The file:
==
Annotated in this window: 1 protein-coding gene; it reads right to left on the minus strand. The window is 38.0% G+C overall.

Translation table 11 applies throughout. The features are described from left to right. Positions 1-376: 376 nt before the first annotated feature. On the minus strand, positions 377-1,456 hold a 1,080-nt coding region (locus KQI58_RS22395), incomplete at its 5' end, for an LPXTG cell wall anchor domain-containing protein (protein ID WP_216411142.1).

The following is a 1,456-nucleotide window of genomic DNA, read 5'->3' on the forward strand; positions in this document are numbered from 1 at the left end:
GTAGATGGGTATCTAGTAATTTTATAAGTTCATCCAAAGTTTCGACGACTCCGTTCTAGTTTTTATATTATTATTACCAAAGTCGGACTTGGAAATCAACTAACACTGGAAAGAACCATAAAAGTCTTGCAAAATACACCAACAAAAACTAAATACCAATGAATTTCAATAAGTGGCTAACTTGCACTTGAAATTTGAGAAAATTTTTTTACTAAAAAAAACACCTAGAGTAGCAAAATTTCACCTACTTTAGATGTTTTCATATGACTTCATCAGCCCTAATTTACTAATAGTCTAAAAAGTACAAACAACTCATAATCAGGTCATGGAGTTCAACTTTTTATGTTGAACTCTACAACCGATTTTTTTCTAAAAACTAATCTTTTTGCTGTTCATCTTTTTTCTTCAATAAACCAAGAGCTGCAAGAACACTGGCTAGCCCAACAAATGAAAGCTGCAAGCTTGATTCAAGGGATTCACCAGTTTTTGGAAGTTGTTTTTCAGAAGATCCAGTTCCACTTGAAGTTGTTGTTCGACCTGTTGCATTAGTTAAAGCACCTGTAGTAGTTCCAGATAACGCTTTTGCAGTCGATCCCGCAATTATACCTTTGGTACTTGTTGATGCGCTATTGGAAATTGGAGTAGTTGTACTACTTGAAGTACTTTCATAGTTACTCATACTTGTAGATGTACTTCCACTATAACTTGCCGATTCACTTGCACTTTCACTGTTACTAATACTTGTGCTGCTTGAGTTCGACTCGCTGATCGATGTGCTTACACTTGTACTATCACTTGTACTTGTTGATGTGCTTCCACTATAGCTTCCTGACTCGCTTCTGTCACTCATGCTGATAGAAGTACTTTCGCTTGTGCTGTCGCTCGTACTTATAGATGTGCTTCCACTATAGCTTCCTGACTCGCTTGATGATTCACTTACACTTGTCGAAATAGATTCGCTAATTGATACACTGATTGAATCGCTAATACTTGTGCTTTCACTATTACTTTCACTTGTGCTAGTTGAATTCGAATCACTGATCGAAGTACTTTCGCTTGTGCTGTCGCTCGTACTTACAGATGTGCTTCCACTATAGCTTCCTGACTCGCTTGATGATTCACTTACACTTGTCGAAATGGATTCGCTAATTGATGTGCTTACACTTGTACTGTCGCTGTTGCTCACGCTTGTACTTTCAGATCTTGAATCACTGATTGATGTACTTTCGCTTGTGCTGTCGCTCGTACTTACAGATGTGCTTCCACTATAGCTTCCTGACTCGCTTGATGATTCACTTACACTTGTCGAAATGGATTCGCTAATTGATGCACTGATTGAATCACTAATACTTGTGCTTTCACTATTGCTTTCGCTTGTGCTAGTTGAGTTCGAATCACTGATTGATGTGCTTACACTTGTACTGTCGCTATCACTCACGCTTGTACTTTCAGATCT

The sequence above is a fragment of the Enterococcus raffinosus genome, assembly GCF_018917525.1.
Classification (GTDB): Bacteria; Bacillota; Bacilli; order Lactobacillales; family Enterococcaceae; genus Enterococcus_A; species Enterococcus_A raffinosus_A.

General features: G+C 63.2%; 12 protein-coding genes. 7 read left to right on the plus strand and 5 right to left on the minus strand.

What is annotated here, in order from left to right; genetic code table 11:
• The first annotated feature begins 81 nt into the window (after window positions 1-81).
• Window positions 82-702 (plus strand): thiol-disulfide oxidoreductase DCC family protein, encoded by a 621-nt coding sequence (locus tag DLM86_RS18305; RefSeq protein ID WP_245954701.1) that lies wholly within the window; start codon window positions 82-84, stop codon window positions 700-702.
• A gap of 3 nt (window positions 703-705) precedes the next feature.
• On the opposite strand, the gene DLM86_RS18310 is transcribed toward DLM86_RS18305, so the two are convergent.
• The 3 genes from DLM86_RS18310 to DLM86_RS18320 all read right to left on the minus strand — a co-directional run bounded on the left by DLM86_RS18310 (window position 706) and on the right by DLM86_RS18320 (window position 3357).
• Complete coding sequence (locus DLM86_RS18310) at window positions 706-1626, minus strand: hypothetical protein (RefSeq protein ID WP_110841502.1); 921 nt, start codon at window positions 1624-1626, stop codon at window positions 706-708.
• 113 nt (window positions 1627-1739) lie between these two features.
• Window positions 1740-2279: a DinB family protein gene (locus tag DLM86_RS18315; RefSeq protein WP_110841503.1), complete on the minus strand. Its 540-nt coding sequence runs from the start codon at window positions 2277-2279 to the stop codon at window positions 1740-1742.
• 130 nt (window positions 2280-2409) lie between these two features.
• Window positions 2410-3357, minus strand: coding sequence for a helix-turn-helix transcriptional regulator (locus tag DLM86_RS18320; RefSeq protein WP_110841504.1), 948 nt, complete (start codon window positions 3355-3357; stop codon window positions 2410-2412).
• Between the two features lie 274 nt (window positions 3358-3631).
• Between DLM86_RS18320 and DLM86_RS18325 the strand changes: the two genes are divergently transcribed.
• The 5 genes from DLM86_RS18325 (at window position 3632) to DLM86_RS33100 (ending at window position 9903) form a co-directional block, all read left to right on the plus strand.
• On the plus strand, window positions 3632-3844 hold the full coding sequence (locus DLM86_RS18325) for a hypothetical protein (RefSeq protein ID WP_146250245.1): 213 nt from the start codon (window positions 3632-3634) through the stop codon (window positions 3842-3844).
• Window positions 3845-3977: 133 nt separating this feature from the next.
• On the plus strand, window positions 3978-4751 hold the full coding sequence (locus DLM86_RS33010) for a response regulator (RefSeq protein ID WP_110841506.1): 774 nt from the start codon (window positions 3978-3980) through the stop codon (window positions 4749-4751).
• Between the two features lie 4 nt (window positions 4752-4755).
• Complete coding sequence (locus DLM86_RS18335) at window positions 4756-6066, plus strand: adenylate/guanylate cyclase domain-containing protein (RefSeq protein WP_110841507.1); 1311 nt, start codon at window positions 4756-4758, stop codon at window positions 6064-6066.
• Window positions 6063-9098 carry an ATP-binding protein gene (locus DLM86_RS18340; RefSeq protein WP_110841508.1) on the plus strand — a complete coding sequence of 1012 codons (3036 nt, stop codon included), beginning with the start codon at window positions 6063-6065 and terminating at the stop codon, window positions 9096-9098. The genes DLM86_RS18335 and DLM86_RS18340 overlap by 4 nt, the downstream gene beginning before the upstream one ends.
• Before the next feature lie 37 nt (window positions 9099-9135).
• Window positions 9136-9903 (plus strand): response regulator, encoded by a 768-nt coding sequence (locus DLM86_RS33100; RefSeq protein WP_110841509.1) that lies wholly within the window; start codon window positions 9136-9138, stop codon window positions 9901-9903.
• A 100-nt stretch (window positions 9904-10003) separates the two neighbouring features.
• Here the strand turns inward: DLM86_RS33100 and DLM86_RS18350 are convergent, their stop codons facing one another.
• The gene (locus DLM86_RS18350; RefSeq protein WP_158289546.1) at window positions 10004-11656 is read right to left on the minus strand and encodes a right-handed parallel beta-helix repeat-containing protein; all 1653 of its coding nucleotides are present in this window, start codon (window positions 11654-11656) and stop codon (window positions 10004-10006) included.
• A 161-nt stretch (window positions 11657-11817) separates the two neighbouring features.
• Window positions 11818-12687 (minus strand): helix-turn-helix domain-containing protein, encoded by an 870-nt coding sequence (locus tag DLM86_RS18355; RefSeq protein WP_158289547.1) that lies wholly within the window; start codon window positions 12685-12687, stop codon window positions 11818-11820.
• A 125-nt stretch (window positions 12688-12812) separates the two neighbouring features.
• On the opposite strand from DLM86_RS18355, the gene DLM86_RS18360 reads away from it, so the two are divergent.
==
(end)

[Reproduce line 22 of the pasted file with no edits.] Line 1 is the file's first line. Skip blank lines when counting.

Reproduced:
• On the plus strand, window positions 3632-3844 hold the full coding sequence (locus DLM86_RS18325) for a hypothetical protein (RefSeq protein ID WP_146250245.1): 213 nt from the start codon (window positions 3632-3634) through the stop codon (window positions 3842-3844).